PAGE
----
The notion that there might only be a quantitative -- not a qualitative -- disparity between human and animal intelligence may make people uneasy, Wasserman said.
"What we're really trying to understand is the extent to which cognition is general throughout the animal kingdom. The evidence that we collect constantly surprises us, suggesting that we're not alone in many of these cognitive abilities," Wasserman said. "Why we would believe that humans alone have such capabilities is a peculiar and unfortunate arrogance. That's one reason why I enjoy studying animals; the smarter we discover them to be, the more humble we should be."
In addition to keeping human egos in check by proving we're not the only smart creatures on earth, this research may have practical applications, Wasserman said.
Some of the methods he uses to study baboons and pigeons can be deployed to study human cognition. Currently, Wasserman and colleague Leyre Castro in the UI Department of Psychology are collaborating with Amanda Owen of the UI Communication Sciences and Disorders Department to apply these animal-testing methods to studying the cognitive performance of children with language impairments.
"Because we must invent entirely nonverbal methods to study cognition in animals, these same methods may have particular promise for studying children with communicative disorders, like Specific Language Impairment and Autism," Wasserman said. "These methods may prove to have unique diagnostic and therapeutic significance."
The 2009 AAAS meeting's theme was, "Our Planet and Its Life: Origins and Futures," celebrating the 200th anniversary of Charles Darwin's birth and the 150th anniversary of the publication of "On the Origin of Species by Means of Natural Selection." The symposium on Comparative Cognition, organized by Wasserman, showcased the latest discoveries in the field of comparative cognition. In addition to Wasserman, panelists included Elizabeth Brannon, Duke University; Nicola Clayton, University of Cambridge; Alex Kacelnik, University of Oxford; Sara Shettleworth, University of Toronto; Tetsuro Matsuzawa, Kyoto University; and Thomas Zentall, University of Kentucky.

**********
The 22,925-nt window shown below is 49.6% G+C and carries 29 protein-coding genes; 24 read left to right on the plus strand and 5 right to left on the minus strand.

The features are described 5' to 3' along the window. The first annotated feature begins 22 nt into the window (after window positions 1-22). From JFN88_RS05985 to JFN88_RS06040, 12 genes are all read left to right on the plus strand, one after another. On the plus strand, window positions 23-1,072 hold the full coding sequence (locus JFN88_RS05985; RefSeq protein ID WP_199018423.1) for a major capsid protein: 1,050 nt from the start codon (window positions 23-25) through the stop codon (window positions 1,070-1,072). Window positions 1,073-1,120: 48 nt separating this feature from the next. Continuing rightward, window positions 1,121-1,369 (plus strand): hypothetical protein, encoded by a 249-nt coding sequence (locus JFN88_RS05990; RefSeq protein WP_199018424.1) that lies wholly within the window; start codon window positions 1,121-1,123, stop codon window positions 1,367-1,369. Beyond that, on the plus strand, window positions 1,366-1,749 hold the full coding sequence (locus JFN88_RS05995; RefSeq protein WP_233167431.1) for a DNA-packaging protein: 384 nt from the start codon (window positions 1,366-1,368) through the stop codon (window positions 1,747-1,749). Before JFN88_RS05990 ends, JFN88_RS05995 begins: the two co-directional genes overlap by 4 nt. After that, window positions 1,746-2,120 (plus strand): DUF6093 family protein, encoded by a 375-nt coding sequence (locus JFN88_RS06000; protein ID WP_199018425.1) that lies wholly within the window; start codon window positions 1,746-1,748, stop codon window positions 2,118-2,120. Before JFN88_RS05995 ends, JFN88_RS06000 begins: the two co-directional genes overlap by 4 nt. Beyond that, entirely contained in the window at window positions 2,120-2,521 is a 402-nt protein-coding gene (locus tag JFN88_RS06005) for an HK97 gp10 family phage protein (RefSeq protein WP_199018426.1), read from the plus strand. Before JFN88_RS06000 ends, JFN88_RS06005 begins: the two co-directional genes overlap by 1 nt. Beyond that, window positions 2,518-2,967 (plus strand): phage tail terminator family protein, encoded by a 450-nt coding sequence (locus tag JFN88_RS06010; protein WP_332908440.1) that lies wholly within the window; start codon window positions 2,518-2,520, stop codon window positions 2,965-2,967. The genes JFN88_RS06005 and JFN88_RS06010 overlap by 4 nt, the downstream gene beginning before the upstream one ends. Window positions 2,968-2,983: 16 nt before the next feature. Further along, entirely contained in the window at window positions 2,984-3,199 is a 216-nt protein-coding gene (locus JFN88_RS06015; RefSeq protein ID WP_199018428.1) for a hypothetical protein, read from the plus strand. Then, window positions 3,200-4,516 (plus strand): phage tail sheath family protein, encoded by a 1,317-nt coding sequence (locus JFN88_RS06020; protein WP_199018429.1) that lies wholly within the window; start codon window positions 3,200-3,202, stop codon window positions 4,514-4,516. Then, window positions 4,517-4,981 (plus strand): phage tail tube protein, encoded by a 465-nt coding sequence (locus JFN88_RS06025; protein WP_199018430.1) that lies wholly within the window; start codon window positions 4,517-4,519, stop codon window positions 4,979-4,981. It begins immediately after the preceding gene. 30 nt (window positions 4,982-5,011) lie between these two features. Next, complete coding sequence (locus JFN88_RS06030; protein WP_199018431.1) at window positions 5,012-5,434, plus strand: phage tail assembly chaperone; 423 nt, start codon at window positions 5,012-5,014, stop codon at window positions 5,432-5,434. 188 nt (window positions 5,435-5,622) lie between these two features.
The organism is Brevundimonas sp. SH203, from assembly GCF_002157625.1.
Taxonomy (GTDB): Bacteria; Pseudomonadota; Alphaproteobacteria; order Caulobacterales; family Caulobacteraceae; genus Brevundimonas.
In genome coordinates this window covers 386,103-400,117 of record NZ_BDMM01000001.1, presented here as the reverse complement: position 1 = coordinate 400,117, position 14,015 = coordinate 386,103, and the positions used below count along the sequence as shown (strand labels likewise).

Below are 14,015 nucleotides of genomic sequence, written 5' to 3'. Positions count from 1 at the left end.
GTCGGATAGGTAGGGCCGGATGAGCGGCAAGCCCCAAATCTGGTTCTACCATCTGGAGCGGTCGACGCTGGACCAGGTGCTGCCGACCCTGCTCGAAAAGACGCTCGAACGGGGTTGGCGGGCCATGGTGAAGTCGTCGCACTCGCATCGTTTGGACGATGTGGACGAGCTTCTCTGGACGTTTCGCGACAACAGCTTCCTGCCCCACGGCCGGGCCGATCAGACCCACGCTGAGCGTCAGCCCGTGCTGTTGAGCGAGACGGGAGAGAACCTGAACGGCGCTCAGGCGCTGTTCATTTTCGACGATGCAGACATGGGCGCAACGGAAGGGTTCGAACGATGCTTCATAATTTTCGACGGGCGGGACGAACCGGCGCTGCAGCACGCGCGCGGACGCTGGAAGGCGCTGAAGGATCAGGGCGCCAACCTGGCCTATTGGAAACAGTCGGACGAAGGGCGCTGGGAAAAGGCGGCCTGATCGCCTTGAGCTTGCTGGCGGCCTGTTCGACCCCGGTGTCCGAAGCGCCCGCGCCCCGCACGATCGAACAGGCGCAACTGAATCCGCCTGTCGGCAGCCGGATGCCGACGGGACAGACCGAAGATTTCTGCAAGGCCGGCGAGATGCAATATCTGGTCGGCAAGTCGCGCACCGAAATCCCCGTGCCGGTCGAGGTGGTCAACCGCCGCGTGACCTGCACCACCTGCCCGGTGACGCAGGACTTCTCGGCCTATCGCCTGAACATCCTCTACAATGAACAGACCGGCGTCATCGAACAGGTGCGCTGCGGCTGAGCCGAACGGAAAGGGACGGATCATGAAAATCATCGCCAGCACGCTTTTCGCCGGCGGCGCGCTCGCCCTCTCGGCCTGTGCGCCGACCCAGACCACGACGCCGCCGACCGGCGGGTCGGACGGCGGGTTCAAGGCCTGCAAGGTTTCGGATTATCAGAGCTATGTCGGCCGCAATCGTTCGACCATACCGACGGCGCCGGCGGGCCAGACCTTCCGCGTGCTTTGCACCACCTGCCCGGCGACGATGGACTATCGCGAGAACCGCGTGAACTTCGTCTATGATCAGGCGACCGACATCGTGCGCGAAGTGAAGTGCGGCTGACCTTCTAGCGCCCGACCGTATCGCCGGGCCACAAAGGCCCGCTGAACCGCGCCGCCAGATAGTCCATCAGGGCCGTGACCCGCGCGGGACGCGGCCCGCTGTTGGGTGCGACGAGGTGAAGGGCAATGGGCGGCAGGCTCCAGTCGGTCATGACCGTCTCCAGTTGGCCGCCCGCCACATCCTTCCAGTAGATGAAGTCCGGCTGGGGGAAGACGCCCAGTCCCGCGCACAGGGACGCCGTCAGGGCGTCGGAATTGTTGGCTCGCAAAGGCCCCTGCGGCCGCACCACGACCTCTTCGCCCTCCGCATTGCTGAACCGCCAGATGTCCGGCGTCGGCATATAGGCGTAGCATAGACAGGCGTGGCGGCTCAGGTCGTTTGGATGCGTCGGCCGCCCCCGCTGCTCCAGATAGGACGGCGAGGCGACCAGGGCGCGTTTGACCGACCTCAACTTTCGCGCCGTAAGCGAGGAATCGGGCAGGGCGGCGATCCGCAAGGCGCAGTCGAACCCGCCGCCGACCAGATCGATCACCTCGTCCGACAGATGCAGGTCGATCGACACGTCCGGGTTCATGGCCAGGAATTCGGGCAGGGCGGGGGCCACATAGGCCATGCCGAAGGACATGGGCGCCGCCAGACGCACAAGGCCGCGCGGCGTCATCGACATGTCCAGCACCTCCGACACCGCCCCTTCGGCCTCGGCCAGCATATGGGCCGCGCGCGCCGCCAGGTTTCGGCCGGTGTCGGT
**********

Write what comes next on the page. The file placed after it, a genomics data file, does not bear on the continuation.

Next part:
Presenters discussed how scrub-jays can exhibit episodic-like memory and future planning; how chimpanzees can hold in memory extremely detailed environmental information; how monkeys can count and perform arithmetic operations; how pigeons and baboons can learn abstract concepts like same and different; how crows can fabricate and use tools; and, how monkeys and other animals may be aware of what they know and remember.
Visit http://www.aaas.org/meetings/ for general information about the conference.
Edward Wasserman is the Stuit Professor of Experimental Psychology in the UI College of Liberal Arts and Sciences in Iowa City, Iowa. He also conducts research at the Great Ape Trust in Des Moines, Iowa. During his 36 years at the UI, Wasserman has researched associative learning, short-term memory, and categorization in pigeons, as well as causal judgment in humans. The National Science Foundation and the National Institute of Mental Health have provided funding for his research. Wasserman earned a baccalaureate in psychology from UCLA in 1968 and a doctorate in psychology from Indiana University in 1972.
For more information on Wasserman's research visit